NSW Planning blocks Crookwell 3 wind farm, in heart of Taylor's electorate | RenewEconomy

NSW Planning blocks Crookwell 3 wind farm, in heart of Taylor’s electorate

Third stage of Crookwell wind farm, in heart of energy minister Angus Taylor’s electorate, rejected by NSW Planning after opposition from local Landscape Guardian groups.


The NSW Department of Planning and Environment has opposed the granting of development approval for the Crookwell 3 Wind Farm after receiving submissions raising visual and noise concerns about the project.

In a decisions that involves – directly and indirectly – some of the major protagonists in the debate about siting wind farms, the project will now be considered by the Independent Planning Commission for NSW, but the Department has recommended that the commission refuse development approval.

In recommending the project be rejected, the Department said that it did not think the project was necessary to meet State and Federal targets for renewable energy and emissions reductions, even though the NSW Government does not currently have a target for renewable energy.

The NSW Government released a new NSW Wind Energy Framework in 2016, which placed stricter rules on the positioning of wind turbines and requires planners to take into account the visual impacts of a wind farm.

Local land holder Matthew Donoghue, who would have hosted part of Crookwell Stage 3 and who had worked on the construction of Stage 2, told RenewEconomy that it is ultimately the community that loses out.

“Everyone is a loser here. If you start with the developer, they don’t get to finish the second half of their project, this extends to their suppliers, and the workers in the region that would have worked on the construction of the project. Through to me as a landholder and the wider community and a lost opportunity to further decarbonise the electricity sector,” Donoghue said.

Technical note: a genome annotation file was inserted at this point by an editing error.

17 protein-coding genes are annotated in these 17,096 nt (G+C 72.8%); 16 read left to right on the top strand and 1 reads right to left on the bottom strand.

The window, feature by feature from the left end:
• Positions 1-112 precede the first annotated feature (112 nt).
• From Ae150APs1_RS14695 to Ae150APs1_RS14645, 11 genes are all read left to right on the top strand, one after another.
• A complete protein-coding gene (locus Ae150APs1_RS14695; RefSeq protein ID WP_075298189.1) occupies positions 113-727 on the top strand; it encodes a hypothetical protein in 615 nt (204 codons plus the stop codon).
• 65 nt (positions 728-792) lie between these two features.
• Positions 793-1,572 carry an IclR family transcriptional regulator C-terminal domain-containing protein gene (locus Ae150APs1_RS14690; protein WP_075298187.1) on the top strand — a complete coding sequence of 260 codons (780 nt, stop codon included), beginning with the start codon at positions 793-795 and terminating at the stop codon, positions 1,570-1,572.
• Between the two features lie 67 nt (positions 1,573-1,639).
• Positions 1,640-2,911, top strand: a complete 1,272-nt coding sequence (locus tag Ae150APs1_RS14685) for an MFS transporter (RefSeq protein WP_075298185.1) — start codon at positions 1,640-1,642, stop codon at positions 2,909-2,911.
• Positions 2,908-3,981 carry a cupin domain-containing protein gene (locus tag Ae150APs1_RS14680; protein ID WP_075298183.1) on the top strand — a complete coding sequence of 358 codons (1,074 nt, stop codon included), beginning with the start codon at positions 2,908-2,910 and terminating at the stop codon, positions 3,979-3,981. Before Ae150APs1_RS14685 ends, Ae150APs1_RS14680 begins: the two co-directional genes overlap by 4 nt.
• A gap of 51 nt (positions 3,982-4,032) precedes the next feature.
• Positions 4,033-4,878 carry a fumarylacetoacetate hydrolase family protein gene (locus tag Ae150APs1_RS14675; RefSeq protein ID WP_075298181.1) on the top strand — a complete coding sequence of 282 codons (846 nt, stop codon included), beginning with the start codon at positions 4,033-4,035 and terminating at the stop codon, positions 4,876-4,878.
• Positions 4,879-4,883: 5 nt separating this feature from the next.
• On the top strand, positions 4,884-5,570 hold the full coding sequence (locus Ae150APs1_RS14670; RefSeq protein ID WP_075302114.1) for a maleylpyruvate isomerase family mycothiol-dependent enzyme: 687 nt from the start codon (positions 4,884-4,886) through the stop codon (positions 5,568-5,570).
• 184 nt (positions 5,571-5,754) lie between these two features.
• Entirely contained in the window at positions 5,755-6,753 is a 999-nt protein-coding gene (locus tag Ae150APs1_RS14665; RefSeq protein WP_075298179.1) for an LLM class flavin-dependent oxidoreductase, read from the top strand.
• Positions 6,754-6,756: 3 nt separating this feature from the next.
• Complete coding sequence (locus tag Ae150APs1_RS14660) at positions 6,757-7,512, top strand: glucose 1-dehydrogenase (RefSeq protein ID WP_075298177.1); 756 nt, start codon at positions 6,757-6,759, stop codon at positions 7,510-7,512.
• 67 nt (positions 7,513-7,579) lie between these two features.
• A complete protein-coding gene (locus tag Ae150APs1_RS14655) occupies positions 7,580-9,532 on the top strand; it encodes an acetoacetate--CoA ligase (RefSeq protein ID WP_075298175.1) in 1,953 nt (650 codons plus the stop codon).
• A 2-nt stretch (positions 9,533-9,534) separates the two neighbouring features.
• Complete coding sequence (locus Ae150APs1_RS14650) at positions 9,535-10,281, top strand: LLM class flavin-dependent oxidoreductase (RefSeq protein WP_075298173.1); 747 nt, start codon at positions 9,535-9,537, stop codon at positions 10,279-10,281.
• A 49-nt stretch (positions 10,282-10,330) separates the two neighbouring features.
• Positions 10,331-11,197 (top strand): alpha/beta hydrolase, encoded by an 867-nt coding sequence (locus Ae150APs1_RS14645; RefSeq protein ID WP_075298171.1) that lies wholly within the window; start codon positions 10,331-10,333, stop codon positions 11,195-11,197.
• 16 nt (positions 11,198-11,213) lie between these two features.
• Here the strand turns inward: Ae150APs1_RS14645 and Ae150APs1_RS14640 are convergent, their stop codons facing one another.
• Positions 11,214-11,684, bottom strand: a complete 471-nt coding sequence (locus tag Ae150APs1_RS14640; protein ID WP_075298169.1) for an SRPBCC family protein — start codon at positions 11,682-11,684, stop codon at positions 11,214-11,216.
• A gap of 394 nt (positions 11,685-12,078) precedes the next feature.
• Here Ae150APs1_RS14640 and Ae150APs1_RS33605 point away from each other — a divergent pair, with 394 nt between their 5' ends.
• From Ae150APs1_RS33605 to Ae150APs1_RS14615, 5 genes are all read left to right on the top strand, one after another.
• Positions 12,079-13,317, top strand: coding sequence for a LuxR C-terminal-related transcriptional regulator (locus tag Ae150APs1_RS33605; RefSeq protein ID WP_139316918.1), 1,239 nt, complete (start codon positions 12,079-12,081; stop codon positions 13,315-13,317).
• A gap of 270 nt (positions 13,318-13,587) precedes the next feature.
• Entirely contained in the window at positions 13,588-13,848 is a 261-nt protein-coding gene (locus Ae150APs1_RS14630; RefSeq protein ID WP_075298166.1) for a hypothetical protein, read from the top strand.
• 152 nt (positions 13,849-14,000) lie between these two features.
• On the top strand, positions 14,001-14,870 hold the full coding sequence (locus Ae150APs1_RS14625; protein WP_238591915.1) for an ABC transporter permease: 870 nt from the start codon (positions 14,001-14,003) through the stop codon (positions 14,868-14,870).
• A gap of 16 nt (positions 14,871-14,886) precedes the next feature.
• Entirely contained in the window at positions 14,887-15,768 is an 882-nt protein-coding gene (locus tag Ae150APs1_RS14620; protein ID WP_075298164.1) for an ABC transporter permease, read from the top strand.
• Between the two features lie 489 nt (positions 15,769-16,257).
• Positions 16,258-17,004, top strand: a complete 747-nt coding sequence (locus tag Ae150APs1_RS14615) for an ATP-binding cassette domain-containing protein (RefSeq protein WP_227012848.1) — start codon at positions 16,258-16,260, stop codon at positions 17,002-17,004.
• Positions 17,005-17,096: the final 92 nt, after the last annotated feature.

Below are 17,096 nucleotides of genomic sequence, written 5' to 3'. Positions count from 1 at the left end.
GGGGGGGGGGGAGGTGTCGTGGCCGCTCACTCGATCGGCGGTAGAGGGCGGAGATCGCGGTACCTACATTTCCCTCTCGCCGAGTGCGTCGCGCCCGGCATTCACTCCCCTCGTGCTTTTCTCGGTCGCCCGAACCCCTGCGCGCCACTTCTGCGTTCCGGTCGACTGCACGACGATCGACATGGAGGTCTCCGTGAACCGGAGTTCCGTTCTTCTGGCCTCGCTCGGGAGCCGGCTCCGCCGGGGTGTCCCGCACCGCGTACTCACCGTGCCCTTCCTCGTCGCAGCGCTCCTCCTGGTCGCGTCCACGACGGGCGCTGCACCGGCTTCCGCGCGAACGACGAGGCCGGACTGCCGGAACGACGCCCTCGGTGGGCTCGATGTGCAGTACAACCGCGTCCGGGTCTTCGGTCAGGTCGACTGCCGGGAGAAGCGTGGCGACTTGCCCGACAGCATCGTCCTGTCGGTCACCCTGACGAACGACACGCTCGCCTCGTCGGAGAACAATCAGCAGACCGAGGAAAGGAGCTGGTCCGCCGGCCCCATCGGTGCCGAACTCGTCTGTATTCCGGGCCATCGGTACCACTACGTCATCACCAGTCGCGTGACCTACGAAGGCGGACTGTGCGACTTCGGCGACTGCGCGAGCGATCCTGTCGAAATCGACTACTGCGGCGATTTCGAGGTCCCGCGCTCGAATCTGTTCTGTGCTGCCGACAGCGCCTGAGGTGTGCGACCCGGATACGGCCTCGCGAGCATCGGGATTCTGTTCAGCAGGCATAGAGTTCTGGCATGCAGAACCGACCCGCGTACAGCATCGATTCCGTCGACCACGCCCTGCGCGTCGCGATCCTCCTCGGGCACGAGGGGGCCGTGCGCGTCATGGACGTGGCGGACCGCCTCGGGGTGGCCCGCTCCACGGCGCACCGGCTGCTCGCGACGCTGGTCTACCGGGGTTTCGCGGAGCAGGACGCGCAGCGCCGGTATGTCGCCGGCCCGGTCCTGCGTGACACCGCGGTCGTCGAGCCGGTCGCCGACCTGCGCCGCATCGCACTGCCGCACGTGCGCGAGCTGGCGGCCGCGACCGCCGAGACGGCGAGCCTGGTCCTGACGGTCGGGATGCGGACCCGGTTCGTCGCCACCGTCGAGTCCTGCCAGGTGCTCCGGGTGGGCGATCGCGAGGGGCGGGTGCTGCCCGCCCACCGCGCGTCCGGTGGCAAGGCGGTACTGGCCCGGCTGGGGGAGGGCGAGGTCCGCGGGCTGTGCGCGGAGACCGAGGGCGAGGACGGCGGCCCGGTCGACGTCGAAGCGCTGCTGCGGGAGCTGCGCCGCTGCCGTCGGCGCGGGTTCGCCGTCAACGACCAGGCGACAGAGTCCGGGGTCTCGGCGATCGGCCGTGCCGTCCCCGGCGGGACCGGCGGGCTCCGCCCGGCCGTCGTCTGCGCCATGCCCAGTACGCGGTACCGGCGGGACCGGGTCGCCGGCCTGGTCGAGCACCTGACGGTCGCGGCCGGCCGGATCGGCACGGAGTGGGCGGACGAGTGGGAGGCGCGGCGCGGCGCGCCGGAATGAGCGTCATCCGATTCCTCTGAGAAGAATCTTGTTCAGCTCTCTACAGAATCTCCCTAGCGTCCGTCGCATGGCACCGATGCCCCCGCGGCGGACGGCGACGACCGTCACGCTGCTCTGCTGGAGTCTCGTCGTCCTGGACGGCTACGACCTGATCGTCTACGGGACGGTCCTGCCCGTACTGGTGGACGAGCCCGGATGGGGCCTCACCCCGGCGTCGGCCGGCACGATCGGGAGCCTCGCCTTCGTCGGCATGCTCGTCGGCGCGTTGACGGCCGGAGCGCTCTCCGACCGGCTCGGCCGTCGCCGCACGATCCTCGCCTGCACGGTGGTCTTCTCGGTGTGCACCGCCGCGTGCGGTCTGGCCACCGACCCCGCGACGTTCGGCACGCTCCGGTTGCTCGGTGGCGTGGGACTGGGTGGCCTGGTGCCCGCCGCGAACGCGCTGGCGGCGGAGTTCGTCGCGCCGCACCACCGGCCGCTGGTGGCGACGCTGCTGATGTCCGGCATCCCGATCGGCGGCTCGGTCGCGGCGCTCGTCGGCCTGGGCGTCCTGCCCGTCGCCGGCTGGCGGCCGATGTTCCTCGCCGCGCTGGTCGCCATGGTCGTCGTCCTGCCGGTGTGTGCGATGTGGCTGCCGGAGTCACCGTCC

This disappointment was echoed by the Australian Wind Alliance, which was optimistic that the project developers would be able to respond to the setback.

“It is very disappointing to see this project stalled. The fact that the Department recommended this project be approved in 2015 just highlights the difficulties industry has faced navigating the challenges of shifting government priorities.” Australian Wind Alliance national coordinator Andrew Bray told RenewEconomy.

“We look forward to seeing what the proponent can bring forward to resolve the issues the Department has raised.”

The NSW Department of Planning and Environment said that it had assessed the project in inline with community feedback.

“We considered this project on its merits, and our recommendation to refuse it draws on extensive community consultation and advice from an independent visual expert.” Mike Young, Executive Director of Resource Assessments for the Department said.

“There’s strong support for renewable energy in NSW and the Government is backing the industry’s development including with guidance on assessment of impacts, community engagement and more,” he said.

The Crookwell Wind Farm is located in the within the electorate of Federal Energy Minister Angus Taylor, who has been outspoken in opposition to wind farm developments, and did not attend the opening of the Crookwell 2 wind farm earlier this year, despite being the local member and the country’s energy minister.